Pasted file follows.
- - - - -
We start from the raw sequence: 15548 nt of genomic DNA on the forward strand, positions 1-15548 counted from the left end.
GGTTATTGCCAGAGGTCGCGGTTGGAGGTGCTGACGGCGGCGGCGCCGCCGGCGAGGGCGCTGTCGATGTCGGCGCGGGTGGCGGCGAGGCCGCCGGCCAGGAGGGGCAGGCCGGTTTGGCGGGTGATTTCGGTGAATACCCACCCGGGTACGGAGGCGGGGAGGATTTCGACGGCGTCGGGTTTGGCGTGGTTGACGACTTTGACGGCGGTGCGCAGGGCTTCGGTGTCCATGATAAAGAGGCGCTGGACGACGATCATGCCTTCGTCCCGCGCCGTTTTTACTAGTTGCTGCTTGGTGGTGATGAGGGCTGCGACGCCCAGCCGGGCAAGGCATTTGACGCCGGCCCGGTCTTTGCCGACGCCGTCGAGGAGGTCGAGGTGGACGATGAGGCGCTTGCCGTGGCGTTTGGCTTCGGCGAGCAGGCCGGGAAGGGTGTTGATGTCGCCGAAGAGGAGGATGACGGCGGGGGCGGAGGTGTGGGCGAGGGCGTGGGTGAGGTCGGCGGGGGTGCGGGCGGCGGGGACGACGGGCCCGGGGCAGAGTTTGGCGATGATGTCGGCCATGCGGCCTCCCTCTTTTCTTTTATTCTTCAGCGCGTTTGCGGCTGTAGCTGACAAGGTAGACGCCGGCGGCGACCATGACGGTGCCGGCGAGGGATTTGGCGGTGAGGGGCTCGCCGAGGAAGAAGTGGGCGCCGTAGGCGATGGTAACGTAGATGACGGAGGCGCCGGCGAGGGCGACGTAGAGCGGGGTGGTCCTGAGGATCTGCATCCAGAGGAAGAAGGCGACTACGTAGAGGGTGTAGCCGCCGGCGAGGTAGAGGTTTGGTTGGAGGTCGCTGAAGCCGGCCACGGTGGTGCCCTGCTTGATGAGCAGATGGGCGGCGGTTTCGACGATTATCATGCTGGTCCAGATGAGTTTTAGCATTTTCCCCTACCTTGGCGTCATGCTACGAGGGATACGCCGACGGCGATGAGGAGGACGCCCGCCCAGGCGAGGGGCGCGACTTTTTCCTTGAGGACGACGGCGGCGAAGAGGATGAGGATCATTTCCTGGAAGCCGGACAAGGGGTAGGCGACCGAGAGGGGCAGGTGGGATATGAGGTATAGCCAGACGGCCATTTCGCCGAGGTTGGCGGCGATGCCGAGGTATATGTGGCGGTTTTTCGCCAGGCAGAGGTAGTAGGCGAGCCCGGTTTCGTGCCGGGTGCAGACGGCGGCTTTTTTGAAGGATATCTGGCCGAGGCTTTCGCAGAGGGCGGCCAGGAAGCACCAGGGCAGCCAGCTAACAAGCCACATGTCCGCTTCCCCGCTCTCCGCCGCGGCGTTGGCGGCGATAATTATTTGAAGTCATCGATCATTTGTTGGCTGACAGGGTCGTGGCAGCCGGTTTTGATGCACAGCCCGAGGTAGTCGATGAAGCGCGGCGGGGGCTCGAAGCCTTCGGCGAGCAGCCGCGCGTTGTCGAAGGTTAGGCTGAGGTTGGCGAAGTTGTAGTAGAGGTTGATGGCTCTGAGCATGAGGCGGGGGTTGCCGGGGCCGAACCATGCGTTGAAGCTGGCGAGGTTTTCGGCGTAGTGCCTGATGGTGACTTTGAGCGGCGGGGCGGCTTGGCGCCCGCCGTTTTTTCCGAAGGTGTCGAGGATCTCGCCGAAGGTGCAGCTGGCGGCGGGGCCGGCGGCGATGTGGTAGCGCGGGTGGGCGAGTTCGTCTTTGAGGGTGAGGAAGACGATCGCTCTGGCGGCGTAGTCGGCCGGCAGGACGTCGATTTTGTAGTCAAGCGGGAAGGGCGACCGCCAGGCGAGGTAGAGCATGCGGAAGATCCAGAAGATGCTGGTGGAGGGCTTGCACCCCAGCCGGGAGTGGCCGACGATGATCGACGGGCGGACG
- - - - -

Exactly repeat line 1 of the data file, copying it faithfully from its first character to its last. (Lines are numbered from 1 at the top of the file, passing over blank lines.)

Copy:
We start from the raw sequence: 15548 nt of genomic DNA on the forward strand, positions 1-15548 counted from the left end.